Many times in Photoshop you need to measure the distance between two points. It can be the distance between two buttons while designing a website, size of a waist and so on. You can use the grid tool for this but Photoshop also provides a tool that is exclusively built to measure the distance.
This tool is kind of hidden and does not get enough popularity if compared with it’s importance.
For the whole tutorial, I’ll be talking about the Ruler Tool and its importance. This tutorial is divided into two sections. Section 1 deals with the basic of this tool while Section 2 deals with the advanced use of this tool.
Section 1: The Basic
To activate this tool, all you need is to grab it from the tool panel of press Shift+I again and again until it comes.
Now to measure the distance between two points, all you need to do is hold down your left mouse click at the start point and then drag your mouse to the end point and then release your mouse button.
And here is the result now. The distance between the two pixels is approximately 357 pixels. Simple, isn’t it? This tool is pretty much simpler as compared to most of the Photoshop tools. Now let’s move to Section 2 where we will deal with all the advanced techniques that we can do with Ruler Tool.
Section 2: Advance Uses
Like all other Photoshop tools, this tool also comes with its own options/settings. Below is a screenshot of the option bar that you should see if you are using Photoshop CC. This options generally look very much different from the traditional option bar to a novice.
I am going to explain each and every options one by one.
X and Y:
This is just a geometrical representation of your start point in X and Y axis. If your start point lies 502 pixels from the extreme left and 983 pixels from the extreme top, Photoshop will show you 502 in the X-axis and 983 from the Y-axis.
This is a difference between the X ordinate of your endpoint and the X ordinate of the start point. For example, if my end point lies 1000 pixels from the extreme left and my start point lies 800 pixels from the extreme left, W would be 200 (1000-800) in that case.
This is a difference between the Y ordinate of your endpoint and the Y ordinate of the start point. For example, if my end point lies 1200 pixels from the extreme left and my start point lies 800 pixels from the extreme left, W would be -400 (800-1200) in that case.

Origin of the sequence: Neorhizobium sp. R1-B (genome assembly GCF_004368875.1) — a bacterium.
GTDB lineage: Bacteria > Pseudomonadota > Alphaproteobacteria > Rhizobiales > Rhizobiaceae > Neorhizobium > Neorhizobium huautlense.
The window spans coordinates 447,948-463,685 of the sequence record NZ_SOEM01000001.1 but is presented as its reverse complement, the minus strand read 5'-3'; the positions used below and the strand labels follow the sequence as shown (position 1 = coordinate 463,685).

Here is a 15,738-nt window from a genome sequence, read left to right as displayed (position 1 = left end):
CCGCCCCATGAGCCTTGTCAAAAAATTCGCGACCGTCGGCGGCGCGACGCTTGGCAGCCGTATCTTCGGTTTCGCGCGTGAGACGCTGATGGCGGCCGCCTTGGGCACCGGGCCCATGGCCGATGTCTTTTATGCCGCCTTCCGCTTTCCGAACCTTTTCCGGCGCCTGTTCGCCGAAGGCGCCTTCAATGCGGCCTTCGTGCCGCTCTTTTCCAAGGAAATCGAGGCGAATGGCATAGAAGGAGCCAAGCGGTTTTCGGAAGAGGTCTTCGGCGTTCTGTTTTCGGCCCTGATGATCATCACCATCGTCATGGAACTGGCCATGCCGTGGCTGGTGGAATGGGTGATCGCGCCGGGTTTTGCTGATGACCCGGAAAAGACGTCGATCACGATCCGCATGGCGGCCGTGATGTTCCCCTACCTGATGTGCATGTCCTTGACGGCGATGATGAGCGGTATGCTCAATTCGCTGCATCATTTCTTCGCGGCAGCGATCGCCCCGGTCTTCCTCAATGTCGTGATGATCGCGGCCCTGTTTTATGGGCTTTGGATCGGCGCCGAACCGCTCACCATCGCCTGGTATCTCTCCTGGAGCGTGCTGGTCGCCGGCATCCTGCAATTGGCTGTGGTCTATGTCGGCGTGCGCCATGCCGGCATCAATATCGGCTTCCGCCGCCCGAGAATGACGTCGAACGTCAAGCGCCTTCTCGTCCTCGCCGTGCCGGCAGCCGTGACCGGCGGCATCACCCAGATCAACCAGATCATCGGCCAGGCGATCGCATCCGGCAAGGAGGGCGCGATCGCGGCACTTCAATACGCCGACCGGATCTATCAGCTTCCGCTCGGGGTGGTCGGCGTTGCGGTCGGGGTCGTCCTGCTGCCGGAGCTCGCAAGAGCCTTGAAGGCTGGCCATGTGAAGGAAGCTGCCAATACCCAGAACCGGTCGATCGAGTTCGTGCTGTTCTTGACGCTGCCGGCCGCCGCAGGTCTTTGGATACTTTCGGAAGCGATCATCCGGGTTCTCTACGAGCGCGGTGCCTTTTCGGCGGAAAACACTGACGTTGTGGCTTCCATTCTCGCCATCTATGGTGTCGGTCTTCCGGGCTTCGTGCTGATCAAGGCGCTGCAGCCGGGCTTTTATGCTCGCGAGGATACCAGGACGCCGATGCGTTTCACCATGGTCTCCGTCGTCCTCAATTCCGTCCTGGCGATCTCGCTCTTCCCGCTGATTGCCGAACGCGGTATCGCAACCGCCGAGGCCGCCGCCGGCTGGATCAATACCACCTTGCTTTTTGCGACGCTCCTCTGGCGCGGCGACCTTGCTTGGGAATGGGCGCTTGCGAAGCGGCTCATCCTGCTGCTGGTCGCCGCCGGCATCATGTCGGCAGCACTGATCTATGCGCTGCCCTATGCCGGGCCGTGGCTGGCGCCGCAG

This shows the angle between your end point and the start point. The angle is measured relative to the X-axis.
This option shows the actual distance between two points. In the above screenshot, the value of L1 is 357 means the distance between two points is 357 pixels.
You can also calculate the L1 manually by using Pythagoras theorem, W, and H.
This option only gets activated when we need to calculate another new line along with the original first line.
To do it, all you need to do is to hold down Alt/Opt key while keeping your mouse cursor new to the endpoint. The mouse cursor automatically changes to an angle icon that is shown in the screenshot below. Now you just need to draw a new line as we did in Section 1.
Use Measurement Scale:
You must know that the distance shown as the value of L1 and L2 is not actual. The value of L1 that is 357 pixels is not the actual value of her waist. To fix this thing or measure the actual/logical distance, Photoshop provides this option.
To use this feature, you need to go to Image>Analysis>Set Measurement Scale>Custom. Now enter the desired values and Photoshop will show you the actual distance between the two points.
This feature works similarly as the one we discussed in Crop Tool. Refer Crop Tool tutorial to learn about this feature further.
This is used to clear the lines that you have drawn to measure the distance.
And we are done here. Hope you have understood this tutorial well. To improve your skills, all I can say is that you should experiment with this tool more and more.
Don’t forget to check out more tutorials on Get To Know: Photoshop series. Feel free to share this tutorial with your friends.
Stock Image: Photl.com